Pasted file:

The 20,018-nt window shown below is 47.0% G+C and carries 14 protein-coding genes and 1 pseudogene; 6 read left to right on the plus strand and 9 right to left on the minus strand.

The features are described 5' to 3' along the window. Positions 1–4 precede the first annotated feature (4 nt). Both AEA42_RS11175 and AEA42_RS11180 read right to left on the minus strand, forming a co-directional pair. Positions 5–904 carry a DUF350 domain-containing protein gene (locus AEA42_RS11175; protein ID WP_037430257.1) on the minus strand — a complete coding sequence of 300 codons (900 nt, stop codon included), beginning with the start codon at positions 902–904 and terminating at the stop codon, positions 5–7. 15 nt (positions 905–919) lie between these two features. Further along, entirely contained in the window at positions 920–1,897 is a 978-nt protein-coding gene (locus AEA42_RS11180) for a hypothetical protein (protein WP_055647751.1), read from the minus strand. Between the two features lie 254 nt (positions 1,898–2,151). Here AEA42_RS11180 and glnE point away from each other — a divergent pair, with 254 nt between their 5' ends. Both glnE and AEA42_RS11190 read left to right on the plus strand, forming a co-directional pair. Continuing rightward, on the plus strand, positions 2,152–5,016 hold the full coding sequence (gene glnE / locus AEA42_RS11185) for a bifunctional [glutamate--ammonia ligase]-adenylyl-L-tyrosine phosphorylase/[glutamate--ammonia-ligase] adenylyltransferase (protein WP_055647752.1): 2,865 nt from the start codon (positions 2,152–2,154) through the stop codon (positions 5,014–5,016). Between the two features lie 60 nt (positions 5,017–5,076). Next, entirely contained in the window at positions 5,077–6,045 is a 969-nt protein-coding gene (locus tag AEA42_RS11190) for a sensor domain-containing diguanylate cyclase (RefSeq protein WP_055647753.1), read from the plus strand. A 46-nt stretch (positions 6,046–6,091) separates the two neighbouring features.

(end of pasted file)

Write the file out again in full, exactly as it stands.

The 20,018-nt window shown below is 47.0% G+C and carries 14 protein-coding genes and 1 pseudogene; 6 read left to right on the plus strand and 9 right to left on the minus strand.

The features are described 5' to 3' along the window. Positions 1–4 precede the first annotated feature (4 nt). Both AEA42_RS11175 and AEA42_RS11180 read right to left on the minus strand, forming a co-directional pair. Positions 5–904 carry a DUF350 domain-containing protein gene (locus AEA42_RS11175; protein ID WP_037430257.1) on the minus strand — a complete coding sequence of 300 codons (900 nt, stop codon included), beginning with the start codon at positions 902–904 and terminating at the stop codon, positions 5–7. 15 nt (positions 905–919) lie between these two features. Further along, entirely contained in the window at positions 920–1,897 is a 978-nt protein-coding gene (locus AEA42_RS11180) for a hypothetical protein (protein WP_055647751.1), read from the minus strand. Between the two features lie 254 nt (positions 1,898–2,151). Here AEA42_RS11180 and glnE point away from each other — a divergent pair, with 254 nt between their 5' ends. Both glnE and AEA42_RS11190 read left to right on the plus strand, forming a co-directional pair. Continuing rightward, on the plus strand, positions 2,152–5,016 hold the full coding sequence (gene glnE / locus AEA42_RS11185) for a bifunctional [glutamate--ammonia ligase]-adenylyl-L-tyrosine phosphorylase/[glutamate--ammonia-ligase] adenylyltransferase (protein WP_055647752.1): 2,865 nt from the start codon (positions 2,152–2,154) through the stop codon (positions 5,014–5,016). Between the two features lie 60 nt (positions 5,017–5,076). Next, entirely contained in the window at positions 5,077–6,045 is a 969-nt protein-coding gene (locus tag AEA42_RS11190) for a sensor domain-containing diguanylate cyclase (RefSeq protein WP_055647753.1), read from the plus strand. A 46-nt stretch (positions 6,046–6,091) separates the two neighbouring features.